The 2021 National Night Out in downtown Morgan Hill was all about the community on Aug. 3.
Police, firefighters and public safety officials handed out stickers and ice cream, played games with energetic kids, and sought to meet as many local residents as they could. Children climbed on MHPD traffic motorcycles and lined up to pet the department’s K9 dog, Bosco, while parents snapped photos and thanked the officers.
Hundreds of local residents attended the Aug. 3 event along Depot Street, which was closed to vehicle traffic and lined up with food trucks.
Before the pandemic, the National Night Out had become an increasingly popular annual event in Morgan Hill, and one of MHPD’s biggest efforts to interact with residents on their own terms. The department had to cancel several of its annual community engagement programs in 2020 because of Covid-19 restrictions, and MHPD Chief Shane Palsgrove said it felt good to bring back the National Night Out.
“It feels absolutely wonderful to see everyone out here, having a good time interacting with police officers, building relationships,” Palsgrove said. “That’s what National Night Out is all about.”
Police departments around the country held similar events on Aug. 3 for National Night Out. The event was founded in August 1984 through an established network of law enforcement agencies, neighborhood watch groups, civic groups, state and regional crime prevention associations and volunteers across the nation.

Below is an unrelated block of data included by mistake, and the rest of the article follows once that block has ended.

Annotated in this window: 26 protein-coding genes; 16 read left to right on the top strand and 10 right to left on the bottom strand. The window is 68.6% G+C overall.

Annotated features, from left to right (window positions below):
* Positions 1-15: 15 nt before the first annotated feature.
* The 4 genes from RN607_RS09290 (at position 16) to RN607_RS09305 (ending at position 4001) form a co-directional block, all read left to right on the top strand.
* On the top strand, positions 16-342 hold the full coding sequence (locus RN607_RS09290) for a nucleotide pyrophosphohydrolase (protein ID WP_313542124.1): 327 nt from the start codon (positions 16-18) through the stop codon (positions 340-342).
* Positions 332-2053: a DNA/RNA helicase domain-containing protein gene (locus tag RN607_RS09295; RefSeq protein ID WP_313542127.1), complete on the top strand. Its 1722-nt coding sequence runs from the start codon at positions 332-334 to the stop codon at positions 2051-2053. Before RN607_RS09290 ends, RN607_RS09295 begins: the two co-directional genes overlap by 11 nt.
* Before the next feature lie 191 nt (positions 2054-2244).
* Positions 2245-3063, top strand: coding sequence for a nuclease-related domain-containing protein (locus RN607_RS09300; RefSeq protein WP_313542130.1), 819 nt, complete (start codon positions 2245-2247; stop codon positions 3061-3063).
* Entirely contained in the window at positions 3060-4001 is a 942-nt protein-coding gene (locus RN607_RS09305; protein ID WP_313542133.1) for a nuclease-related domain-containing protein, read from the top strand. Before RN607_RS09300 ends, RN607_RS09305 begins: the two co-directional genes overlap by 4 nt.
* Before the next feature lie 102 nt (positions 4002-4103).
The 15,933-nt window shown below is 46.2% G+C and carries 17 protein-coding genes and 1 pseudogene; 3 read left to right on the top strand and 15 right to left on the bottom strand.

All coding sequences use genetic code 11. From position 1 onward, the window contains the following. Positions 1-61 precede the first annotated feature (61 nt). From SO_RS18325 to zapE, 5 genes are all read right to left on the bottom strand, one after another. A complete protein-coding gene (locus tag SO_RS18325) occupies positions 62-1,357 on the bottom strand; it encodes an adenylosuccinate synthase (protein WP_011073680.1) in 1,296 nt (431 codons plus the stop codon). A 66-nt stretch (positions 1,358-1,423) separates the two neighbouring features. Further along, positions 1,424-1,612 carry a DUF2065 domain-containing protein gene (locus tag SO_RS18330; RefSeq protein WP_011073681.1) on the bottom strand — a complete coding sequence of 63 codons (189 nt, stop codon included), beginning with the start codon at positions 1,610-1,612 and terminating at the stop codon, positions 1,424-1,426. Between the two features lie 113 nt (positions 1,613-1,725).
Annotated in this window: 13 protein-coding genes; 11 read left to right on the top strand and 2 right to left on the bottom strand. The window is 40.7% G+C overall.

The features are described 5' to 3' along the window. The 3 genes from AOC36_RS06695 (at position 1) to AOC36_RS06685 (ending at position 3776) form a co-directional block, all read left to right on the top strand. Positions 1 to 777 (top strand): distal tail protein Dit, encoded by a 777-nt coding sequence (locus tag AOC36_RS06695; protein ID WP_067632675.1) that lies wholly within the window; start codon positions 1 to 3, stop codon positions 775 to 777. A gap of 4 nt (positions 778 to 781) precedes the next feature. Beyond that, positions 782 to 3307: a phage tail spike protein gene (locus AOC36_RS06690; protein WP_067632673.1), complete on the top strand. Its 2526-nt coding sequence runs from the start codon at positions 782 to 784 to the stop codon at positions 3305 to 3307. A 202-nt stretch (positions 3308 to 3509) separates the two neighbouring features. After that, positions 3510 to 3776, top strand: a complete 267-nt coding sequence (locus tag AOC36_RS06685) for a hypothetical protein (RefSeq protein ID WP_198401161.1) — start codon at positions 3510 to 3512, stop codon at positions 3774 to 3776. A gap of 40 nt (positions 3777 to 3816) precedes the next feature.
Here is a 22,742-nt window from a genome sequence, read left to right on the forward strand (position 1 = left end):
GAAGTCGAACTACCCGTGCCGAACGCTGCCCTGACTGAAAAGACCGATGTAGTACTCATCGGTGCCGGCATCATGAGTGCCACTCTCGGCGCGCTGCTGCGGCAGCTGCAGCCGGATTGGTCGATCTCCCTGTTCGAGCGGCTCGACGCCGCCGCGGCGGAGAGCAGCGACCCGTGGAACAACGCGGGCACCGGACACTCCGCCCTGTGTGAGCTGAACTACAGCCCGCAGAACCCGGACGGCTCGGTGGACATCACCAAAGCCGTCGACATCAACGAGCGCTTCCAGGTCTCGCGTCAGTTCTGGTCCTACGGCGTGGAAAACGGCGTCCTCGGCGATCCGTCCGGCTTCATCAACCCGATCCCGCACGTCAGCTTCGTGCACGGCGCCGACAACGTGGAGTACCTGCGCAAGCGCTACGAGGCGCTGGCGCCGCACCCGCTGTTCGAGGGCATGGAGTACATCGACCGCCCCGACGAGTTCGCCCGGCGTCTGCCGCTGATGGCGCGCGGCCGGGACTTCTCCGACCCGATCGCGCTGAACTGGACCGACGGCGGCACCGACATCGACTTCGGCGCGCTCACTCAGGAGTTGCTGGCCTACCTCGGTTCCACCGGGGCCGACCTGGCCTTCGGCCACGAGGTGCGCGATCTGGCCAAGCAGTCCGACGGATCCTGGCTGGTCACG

“A core value of the Morgan Hill Police Department is community policing. Simply put, community policing is when the police department gets to work with the community in partnership to solve problems of crime,” Palsgrove told the crowd on stage at the Aug. 3 event.
He added that MHPD is fortunate to have so much support from local residents.
Mayor Rich Constantine encouraged them to introduce themselves to as many police officers and firefighters as they could at the National Night Out and thank the public safety professionals.
“They are here every day to keep us safe and keep this community as safe and wonderful as it is,” said Constantine, who is a retired San Jose firefighter.
Events like National Night Out are productive for MHPD officers, Palsgrove added. In the past year or so, the department has hired 12 new officers—or more than 25 percent of its total workforce.
“We have a lot of new officers and it’s really good for them to be able to come out here early on in their career and see what it looks like for the police to interact with the community, see the amount of support we have from the community, and start building those relationships so that we’re better prepared to solve problems in our community,” Palsgrove said.